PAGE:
Progressing Providence: Racial Justice in the City

Organizations reflect on the fight for racial justice in funding, education, and neighborhoods

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“This reminds me of the ‘60s,” begins Ray Rickman as he reflects on 2020, comparing it to the peak of the Civil Rights Movement. Rickman, a seasoned activist with a history rooted in local politics, runs Stages of Freedom – a nonprofit organization and museum dedicated to promoting African American history – alongside co-founder Robb Dimmick. What Rickman says rings true; this year has been fraught with civil unrest. Stories of discrimination, police brutality, and the subsequent protests and riots in response have permeated the American psyche. But this isn’t just a hot topic emerging for one very unconventional year; it’s an ongoing battle that started long before George Floyd’s death made headlines in May.

“We’ve been doing our work for close to 40 years, and Stages of Freedom for five,” says Dimmick. “Everything we do is towards recognizing Black history is a shared history – white people cannot separate themselves.” Programming centers around celebrating and recognizing the power of Black life in Rhode Island. They host tea parties for young Black girls at Lippitt Mansion, where they wouldn’t have been allowed until the ‘80s. They teach Black children how to swim, in an effort to end a major health disparity. Then there’s the “behind the curtain” work, explains Rickman, like connecting with the Rhode Island Foundation, which recently announced an $8.5 million fund for community investment in diversity, equity, and inclusion.

“That’s the kind of thing we need more of,” Rickman says. He points to the advertisements major corporations have released in support of Black Lives Matter and insists that, beyond rhetoric, big companies need to offer new programming, efforts, and money. “I think every single entity – media, corporations, public schools, foundations – all of them need to stop and create an audit right now,” says Rickman. “Ask, how white is our staff? Who do we give our money to? Do we spend any money with anyone Black or brown?” The effort, he says, needs to go beyond hanging a BLM sign in the window: “If you are doing something, do more, and if you are doing nothing, do something.”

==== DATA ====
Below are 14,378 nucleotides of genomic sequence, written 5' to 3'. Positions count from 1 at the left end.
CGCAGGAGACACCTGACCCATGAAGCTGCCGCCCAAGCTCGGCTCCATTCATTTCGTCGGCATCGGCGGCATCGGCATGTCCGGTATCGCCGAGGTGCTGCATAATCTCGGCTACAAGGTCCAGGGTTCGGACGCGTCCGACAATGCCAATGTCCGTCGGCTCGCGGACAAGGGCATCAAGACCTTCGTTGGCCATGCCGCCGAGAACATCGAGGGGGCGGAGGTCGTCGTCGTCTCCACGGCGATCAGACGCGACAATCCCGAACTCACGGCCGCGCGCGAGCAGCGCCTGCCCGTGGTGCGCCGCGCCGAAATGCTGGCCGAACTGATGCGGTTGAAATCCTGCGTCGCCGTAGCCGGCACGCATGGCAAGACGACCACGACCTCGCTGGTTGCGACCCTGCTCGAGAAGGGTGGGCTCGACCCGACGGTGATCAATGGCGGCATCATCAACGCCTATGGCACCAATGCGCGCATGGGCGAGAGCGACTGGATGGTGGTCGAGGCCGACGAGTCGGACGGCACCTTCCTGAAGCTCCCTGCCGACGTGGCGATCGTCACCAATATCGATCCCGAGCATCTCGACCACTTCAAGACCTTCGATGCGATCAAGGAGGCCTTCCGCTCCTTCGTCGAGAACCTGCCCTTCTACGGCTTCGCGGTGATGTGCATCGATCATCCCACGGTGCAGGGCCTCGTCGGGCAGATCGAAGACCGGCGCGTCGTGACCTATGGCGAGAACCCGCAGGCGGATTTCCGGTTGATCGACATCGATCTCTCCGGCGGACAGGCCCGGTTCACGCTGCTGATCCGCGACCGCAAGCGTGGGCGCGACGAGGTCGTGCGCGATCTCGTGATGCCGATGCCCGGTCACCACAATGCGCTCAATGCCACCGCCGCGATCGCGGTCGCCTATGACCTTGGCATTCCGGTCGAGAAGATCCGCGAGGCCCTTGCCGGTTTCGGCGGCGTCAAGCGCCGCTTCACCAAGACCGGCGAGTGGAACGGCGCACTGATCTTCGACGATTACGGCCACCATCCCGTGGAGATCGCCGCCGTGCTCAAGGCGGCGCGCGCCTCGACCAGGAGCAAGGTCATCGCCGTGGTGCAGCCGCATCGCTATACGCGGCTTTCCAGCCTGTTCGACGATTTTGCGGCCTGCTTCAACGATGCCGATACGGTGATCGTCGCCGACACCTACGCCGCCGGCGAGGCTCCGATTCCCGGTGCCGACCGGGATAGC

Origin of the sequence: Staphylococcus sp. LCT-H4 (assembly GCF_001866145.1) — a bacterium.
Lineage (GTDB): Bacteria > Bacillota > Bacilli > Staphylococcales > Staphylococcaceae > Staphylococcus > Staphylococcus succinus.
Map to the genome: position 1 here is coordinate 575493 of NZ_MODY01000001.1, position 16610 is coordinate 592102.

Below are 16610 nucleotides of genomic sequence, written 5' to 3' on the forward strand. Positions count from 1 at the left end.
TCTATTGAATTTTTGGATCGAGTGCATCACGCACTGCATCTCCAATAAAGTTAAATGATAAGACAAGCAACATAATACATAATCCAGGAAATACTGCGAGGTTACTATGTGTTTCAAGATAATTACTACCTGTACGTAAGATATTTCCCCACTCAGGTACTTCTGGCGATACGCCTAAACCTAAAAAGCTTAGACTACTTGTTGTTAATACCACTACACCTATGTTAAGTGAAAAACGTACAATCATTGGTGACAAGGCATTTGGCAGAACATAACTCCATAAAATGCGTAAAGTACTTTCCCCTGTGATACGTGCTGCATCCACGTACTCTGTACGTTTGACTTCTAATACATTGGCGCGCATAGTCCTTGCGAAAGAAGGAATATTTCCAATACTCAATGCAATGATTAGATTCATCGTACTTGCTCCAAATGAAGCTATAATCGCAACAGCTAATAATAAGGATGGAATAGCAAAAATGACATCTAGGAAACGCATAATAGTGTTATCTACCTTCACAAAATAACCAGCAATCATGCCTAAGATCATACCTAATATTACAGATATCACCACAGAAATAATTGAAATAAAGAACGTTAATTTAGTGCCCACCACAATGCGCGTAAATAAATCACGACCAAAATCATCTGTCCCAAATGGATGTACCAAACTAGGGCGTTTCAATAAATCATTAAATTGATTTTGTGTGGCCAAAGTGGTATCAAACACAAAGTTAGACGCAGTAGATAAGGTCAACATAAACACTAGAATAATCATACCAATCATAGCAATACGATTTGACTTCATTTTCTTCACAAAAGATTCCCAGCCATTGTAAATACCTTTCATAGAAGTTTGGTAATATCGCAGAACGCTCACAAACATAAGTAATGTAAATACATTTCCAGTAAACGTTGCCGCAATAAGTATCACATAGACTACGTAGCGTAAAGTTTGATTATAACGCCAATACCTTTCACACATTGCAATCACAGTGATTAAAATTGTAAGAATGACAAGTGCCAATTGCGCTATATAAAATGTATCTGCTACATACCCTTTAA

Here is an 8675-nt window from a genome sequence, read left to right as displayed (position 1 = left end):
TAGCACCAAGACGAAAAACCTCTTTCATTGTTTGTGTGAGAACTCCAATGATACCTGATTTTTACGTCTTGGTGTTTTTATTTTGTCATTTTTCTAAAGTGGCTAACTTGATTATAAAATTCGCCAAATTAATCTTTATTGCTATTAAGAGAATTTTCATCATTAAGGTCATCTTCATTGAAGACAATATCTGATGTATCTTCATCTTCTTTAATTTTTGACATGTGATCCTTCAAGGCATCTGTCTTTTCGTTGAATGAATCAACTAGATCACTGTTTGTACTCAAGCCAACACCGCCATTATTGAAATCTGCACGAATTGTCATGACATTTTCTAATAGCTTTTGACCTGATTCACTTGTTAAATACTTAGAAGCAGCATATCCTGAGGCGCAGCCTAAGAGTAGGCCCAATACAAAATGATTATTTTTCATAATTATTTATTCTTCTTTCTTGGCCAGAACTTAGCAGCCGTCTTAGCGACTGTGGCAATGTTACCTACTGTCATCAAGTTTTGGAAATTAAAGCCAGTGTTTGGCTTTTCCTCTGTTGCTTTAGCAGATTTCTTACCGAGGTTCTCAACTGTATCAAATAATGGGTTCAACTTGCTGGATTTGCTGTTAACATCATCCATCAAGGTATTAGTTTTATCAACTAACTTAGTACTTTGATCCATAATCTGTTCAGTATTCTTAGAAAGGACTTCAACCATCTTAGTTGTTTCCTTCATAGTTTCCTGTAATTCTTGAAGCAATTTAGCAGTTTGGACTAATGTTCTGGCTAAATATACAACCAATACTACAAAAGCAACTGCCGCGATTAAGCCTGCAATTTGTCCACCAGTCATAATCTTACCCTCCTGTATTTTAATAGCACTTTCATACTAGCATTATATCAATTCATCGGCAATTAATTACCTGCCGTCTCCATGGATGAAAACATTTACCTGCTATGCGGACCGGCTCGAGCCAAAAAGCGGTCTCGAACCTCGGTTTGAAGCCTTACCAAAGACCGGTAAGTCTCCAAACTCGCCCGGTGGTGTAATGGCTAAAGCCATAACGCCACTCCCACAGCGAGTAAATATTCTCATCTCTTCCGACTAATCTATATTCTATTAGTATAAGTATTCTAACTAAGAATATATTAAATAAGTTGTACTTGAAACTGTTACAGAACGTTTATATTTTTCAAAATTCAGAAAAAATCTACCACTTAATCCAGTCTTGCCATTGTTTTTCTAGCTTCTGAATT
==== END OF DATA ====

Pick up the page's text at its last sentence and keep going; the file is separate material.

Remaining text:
That “something” starts with awareness that racism exists not just within individuals but institutions. “There is no educational justice without racial justice,” is the collective statement made by executive director Chanda Womack and anti-racist educators Ngan Nguyen and O’Sha Williams. The trio is part of ARISE, an organization that works to prepare, promote, and empower Southeast Asian students in Rhode Island through policy and programming. “By acknowledging that we exist in a racialized society, then evaluating how that impacts the quality and efficacy of our education systems, we will be able to more appropriately assure every learner, every youth, and every community that their unique needs matter.”